Legal Uncertainty

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Legal Uncertainty

By “legal uncertainty” Anthony D’Amato (in his article “Legal Uncertainty”, 71 Cal. L. Rev. 1 (1983)) “means the situation that obtains when the rule that is relevant to a given act or transaction is said by informed attorneys to have an expected official outcome at or near the 0.5 level of predictability.

A related but operationally different … definition of legal uncertainty has been used by a number of writers concerned with a specialized problem in jurisprudence. They mean by “uncertainty” the situation that obtains in a legal system when that system contains at least one
case that in principle cannot be decided in an identifiably and uniquely correct way (“ties”). See,
ag., Farago, Intractable Cases: The Role of Uncertainty in the Concept of Law, 55 N.Y.U. L. REV.
195 (1980). C P1 SARTORIUS, INDIVIDUAL CONDUCT AND SOCIAL NoRMs 199-204 (1975) (where
there is more than one optimal solution to a legal problem, judge has absolute discretion to pick the optimal solution he likes best, implying parties can have no expectations in such situations; author then argues there are no such situations); Raz, Legal Princiles and the Limits of Law, 81 YALE LJ. 823, 843-46 (1972) (judicial discretion operates where the law does not provide a uniquely correct solution).”

Anthony D’Amato has “previously criticized this “seamless-web” view on the ground that legal systems give rise to rebuttable presumptions. A claimant wanting to take advantage of judicial redress must establish her case past the 50-50 persuasion level in the judgment of the adjudicator. If she fails to reach that level she loses; if she reaches just 50 percent she also loses; if she passes that point, even infinitesimally, she wins unless the respondent successfully rebuts the argument. See D’Amato, Judicial Legislation, I CARDOZO L. REv. 63, 72-85 (1979).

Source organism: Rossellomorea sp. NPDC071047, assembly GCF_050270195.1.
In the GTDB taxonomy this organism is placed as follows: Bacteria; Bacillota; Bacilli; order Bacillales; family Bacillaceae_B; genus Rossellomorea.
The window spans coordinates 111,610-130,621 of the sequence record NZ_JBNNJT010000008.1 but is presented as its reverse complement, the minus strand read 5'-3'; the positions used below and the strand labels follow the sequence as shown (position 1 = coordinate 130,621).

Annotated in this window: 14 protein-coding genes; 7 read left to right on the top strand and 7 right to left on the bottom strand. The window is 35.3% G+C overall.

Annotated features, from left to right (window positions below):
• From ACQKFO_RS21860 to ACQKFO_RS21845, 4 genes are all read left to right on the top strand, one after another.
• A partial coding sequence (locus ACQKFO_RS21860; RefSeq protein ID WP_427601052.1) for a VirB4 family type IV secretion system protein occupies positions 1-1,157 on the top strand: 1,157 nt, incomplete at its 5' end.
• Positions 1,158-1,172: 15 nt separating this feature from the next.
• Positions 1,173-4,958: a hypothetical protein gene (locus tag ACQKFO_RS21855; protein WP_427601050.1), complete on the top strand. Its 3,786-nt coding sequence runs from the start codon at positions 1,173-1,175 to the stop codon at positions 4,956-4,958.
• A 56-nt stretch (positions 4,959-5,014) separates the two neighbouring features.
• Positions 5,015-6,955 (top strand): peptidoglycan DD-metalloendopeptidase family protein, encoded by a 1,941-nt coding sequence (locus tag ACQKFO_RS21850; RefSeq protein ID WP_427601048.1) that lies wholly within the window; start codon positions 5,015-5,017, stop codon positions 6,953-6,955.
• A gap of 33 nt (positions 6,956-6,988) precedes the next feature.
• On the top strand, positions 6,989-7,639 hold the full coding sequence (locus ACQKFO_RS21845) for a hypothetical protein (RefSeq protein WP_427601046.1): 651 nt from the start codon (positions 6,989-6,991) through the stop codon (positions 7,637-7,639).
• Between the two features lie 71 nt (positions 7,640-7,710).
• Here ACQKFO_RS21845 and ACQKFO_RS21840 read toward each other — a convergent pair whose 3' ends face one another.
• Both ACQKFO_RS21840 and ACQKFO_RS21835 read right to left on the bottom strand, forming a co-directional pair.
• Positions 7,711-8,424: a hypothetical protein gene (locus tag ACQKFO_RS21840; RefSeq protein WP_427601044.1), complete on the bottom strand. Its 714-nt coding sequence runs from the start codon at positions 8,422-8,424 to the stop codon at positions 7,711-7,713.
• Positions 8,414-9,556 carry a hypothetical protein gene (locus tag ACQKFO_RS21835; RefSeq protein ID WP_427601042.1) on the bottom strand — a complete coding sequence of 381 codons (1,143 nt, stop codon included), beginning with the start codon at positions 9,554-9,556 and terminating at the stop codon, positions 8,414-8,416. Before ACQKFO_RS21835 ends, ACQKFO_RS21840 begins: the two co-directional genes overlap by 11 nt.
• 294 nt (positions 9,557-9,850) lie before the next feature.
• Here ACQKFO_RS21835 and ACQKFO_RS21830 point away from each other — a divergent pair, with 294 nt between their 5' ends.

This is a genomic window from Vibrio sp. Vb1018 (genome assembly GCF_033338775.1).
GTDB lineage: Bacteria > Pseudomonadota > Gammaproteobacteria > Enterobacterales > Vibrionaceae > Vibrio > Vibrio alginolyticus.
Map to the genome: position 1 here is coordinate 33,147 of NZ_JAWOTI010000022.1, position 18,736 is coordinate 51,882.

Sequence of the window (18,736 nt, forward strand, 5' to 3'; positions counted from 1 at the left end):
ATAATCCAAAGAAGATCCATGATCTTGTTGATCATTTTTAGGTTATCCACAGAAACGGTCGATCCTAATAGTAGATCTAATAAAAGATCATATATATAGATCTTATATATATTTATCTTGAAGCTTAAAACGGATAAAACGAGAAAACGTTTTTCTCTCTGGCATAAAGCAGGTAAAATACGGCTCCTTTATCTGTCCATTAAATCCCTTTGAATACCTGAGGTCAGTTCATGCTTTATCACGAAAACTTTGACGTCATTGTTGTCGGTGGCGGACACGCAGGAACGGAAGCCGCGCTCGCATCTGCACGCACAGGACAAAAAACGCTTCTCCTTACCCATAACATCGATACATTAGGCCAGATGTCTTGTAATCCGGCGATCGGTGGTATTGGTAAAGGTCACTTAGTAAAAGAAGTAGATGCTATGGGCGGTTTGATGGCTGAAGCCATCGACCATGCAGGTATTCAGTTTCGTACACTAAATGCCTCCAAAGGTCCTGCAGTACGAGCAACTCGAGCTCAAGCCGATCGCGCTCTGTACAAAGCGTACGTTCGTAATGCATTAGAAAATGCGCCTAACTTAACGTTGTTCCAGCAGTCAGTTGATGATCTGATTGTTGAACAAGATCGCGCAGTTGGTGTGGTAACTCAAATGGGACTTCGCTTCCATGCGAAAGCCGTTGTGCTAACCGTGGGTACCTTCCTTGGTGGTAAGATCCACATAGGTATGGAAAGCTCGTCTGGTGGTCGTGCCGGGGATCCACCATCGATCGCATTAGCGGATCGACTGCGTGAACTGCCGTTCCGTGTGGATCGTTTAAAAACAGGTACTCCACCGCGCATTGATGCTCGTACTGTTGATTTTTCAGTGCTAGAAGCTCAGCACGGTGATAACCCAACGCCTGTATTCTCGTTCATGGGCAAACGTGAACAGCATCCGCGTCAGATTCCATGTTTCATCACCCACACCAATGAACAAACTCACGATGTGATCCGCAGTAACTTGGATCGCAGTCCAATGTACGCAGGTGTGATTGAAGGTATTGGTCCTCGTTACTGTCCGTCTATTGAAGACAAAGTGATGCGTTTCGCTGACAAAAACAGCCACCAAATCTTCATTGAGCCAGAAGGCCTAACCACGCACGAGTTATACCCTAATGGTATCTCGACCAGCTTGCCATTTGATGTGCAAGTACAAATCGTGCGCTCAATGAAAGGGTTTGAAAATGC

But apart from this jurisprudential debate, the ordinary person is presumably uninterested in
whether the possibility of a “tie” exists in the legal system. She simply wants to know what the
odds are of her winning; and if an accurate answer is 0.5, then she is informed that her case is a
toss-up. From her point of view, an 0.5 answer is better than an 0.3 answer. From our point of
view, however, the 0.5 answer maximizes legal uncertainty because it means that attorneys cannot predict which side has a better legal case.

Legal uncertainty increases as more and more rules approach the 0.5 level. A more complex relation exists as the prediction moves downward from 0.5 to zero. Below 0.5, legal certainty
increases as a given rule becomes extinguished, but also decreases as other rules are relied upon or created to take the place of the extinguished rules.”

The thesis of D’Amato is that “not that all rules will tend toward the 0.5 level of predictability. The same biases which exist in favor of defendant Jack’s defeating claimant Irma’s reliance on a given rule may operate to push the rule lower than the 0.5 level so that it in fact now
begins to favor Jack instead of Irma who invoked the rule in the first place. But as the rule is
pushed closer and closer to 0, Irma will begin relying on other rules which are weaker than the
rule with which she began (if they were stronger, then she would have relied on them first). The
body of law consisting of all rules, therefore, will tend toward complete 0.5 uncertainty even
though some rules will be pushed toward total extinction at the 0.0 level.” (See P.
SUBER, THE PARADOX OF SELF-AMENDMENT: A STUDY OF Looc, LAW, OMNIPOTENCE, AND
CHANGE (1982))

His contention in that “lawyers’ ability to predict for clients how their actual or potential cases would be resolved by a court is becoming increasingly uncertain.

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